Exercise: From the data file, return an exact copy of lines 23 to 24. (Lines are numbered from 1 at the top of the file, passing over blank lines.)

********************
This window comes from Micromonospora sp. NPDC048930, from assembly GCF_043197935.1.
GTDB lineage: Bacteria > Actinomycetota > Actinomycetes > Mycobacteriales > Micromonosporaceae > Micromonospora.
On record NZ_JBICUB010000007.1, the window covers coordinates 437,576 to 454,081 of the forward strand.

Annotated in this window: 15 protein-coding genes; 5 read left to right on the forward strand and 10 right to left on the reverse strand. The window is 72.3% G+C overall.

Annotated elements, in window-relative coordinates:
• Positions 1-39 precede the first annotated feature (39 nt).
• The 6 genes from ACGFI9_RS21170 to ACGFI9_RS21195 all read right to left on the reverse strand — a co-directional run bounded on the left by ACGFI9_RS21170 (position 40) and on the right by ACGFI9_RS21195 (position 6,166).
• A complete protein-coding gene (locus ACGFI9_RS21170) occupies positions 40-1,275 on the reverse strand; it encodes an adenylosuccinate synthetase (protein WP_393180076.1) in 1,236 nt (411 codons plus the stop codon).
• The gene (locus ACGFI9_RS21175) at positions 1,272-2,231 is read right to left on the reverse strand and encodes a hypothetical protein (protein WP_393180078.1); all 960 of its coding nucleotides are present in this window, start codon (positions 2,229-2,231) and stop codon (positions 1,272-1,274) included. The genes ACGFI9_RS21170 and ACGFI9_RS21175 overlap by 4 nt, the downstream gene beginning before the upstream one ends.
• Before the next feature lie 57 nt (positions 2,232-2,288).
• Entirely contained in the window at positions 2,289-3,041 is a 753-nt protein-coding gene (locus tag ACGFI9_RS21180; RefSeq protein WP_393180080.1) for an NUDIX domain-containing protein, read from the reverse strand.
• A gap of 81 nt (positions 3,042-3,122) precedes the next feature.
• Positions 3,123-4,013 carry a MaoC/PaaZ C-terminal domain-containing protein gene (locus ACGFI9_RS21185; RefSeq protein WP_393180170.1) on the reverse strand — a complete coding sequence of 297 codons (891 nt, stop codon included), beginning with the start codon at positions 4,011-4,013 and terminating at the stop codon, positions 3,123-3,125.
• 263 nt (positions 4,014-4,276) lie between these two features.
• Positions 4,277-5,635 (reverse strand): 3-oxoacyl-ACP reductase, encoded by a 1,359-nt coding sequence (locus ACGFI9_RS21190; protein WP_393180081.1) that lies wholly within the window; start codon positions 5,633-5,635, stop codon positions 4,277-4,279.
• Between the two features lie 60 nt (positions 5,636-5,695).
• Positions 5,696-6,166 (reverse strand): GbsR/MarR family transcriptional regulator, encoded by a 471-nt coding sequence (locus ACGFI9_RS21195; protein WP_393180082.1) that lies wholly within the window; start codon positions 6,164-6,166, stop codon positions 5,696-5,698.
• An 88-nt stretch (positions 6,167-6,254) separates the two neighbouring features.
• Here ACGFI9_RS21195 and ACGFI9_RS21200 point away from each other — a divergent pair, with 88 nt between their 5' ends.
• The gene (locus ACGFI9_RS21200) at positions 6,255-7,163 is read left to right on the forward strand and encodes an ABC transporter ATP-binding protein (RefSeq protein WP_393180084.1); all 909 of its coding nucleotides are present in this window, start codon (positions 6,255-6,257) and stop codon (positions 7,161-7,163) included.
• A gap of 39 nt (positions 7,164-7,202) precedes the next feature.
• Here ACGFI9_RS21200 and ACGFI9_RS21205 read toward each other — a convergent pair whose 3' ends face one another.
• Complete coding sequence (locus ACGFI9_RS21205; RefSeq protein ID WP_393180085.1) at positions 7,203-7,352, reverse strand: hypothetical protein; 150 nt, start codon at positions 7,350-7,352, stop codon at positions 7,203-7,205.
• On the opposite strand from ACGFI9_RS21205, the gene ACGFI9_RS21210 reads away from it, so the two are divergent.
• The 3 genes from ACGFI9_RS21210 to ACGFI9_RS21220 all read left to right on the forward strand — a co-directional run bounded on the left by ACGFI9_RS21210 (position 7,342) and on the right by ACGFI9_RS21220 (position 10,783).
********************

• Complete coding sequence (locus ACGFI9_RS21205; RefSeq protein ID WP_393180085.1) at positions 7,203-7,352, reverse strand: hypothetical protein; 150 nt, start codon at positions 7,350-7,352, stop codon at positions 7,203-7,205.
• On the opposite strand from ACGFI9_RS21205, the gene ACGFI9_RS21210 reads away from it, so the two are divergent.